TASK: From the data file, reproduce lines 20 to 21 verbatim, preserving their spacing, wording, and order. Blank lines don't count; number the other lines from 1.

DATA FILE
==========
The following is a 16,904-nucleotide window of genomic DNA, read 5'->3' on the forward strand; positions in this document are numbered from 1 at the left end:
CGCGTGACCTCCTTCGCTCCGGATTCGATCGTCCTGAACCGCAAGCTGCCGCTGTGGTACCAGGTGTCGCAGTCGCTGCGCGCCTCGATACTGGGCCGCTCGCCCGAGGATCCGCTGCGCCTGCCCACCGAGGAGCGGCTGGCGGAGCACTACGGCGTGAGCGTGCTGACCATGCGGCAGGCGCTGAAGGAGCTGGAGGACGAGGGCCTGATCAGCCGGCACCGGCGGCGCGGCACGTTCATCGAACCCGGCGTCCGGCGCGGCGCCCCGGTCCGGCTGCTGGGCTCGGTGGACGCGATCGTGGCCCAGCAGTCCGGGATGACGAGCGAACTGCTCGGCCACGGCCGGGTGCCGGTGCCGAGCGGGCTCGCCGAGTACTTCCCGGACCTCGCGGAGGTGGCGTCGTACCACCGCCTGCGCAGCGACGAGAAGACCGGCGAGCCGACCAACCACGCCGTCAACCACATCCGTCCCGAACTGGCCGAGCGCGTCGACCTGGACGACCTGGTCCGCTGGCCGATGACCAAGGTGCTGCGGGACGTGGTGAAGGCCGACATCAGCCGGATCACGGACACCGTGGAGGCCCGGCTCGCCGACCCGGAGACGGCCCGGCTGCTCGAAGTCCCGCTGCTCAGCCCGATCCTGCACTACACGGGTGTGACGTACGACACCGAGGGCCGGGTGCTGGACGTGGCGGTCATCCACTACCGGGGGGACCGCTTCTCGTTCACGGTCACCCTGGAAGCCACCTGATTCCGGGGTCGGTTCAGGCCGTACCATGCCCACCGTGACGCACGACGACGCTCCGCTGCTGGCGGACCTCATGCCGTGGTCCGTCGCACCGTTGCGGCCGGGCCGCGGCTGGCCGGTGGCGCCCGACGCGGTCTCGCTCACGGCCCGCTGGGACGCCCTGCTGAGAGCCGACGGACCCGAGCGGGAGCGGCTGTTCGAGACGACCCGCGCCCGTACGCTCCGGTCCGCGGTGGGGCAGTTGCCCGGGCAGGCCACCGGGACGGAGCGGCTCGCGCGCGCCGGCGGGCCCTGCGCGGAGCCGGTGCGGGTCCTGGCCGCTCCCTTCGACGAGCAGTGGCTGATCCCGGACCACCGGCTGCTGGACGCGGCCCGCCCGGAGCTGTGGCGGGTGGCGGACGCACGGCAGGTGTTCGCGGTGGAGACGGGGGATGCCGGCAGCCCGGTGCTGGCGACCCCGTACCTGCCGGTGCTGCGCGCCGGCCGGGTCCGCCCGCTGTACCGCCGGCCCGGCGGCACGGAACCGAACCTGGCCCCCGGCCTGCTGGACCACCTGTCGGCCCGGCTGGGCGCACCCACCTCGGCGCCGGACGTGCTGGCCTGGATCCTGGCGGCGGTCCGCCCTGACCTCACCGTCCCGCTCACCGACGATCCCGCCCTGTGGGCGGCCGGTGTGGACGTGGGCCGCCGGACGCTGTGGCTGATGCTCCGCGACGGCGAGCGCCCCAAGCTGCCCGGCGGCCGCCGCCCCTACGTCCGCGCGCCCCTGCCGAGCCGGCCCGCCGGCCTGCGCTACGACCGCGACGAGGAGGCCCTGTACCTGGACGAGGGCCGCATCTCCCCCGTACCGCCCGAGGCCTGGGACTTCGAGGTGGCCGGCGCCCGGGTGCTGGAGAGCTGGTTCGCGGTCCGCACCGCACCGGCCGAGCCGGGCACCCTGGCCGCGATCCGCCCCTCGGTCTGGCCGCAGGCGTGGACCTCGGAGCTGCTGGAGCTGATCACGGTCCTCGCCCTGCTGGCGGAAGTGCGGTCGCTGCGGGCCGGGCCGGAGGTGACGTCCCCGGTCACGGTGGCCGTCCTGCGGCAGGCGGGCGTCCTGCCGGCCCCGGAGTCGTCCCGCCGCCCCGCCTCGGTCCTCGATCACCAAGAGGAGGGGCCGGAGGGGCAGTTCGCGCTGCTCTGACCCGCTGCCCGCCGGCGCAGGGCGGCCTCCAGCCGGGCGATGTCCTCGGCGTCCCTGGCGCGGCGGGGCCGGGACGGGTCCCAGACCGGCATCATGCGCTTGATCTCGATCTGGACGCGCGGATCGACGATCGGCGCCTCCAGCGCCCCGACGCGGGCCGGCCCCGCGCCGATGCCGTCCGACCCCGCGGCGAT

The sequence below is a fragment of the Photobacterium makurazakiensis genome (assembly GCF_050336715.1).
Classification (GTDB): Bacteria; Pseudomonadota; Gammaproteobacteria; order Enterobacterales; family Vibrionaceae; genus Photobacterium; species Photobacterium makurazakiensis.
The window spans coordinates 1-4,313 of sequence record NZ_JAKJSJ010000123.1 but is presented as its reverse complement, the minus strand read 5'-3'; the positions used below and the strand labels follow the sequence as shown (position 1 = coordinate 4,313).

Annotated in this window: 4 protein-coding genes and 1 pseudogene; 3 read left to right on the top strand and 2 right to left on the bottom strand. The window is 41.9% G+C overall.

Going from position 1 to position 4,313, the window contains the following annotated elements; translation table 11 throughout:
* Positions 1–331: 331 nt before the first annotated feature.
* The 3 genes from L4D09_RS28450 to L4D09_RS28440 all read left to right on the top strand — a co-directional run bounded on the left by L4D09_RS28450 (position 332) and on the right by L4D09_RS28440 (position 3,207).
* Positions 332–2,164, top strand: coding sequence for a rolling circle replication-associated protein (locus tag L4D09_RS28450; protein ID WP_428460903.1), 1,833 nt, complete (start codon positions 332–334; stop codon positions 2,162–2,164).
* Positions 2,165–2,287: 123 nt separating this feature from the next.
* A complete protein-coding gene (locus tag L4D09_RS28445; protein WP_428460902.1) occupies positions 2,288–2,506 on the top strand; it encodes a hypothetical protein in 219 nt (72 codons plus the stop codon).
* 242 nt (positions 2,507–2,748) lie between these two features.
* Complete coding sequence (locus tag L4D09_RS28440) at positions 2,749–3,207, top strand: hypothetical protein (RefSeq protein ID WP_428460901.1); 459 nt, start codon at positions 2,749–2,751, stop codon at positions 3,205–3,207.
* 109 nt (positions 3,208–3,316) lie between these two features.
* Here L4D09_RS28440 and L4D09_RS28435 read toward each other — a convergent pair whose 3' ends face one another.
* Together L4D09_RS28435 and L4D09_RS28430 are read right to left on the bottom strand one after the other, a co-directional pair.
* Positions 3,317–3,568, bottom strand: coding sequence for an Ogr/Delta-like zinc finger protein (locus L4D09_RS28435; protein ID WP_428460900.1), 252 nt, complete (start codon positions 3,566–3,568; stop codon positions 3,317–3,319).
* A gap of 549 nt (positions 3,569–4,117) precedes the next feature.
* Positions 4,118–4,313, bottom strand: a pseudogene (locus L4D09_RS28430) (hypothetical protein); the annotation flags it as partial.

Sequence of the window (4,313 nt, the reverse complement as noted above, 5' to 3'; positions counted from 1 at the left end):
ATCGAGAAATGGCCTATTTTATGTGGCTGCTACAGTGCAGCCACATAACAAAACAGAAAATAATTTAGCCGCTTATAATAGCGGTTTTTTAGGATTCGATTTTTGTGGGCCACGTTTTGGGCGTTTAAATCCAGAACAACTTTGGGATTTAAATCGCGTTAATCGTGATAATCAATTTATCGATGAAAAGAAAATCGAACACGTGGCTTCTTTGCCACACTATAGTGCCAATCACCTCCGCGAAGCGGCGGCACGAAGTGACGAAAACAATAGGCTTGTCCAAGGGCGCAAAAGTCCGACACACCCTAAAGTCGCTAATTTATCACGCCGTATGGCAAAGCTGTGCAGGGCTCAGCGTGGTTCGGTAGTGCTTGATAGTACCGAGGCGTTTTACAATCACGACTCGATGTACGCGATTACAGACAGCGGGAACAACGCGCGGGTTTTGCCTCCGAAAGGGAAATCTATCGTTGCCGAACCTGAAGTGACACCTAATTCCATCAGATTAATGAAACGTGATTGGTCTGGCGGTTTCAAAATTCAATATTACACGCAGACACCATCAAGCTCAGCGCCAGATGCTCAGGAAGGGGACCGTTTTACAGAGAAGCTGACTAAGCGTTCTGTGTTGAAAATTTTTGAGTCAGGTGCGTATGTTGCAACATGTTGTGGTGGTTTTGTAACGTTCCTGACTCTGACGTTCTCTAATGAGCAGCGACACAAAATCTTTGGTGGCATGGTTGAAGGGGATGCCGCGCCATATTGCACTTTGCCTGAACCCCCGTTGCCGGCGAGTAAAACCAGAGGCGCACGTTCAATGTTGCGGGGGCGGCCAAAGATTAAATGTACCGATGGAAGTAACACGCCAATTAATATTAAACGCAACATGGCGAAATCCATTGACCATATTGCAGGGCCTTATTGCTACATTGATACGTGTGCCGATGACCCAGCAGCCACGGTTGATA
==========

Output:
* Positions 4,118–4,313, bottom strand: a pseudogene (locus L4D09_RS28430) (hypothetical protein); the annotation flags it as partial.

Sequence of the window (4,313 nt, the reverse complement as noted above, 5' to 3'; positions counted from 1 at the left end):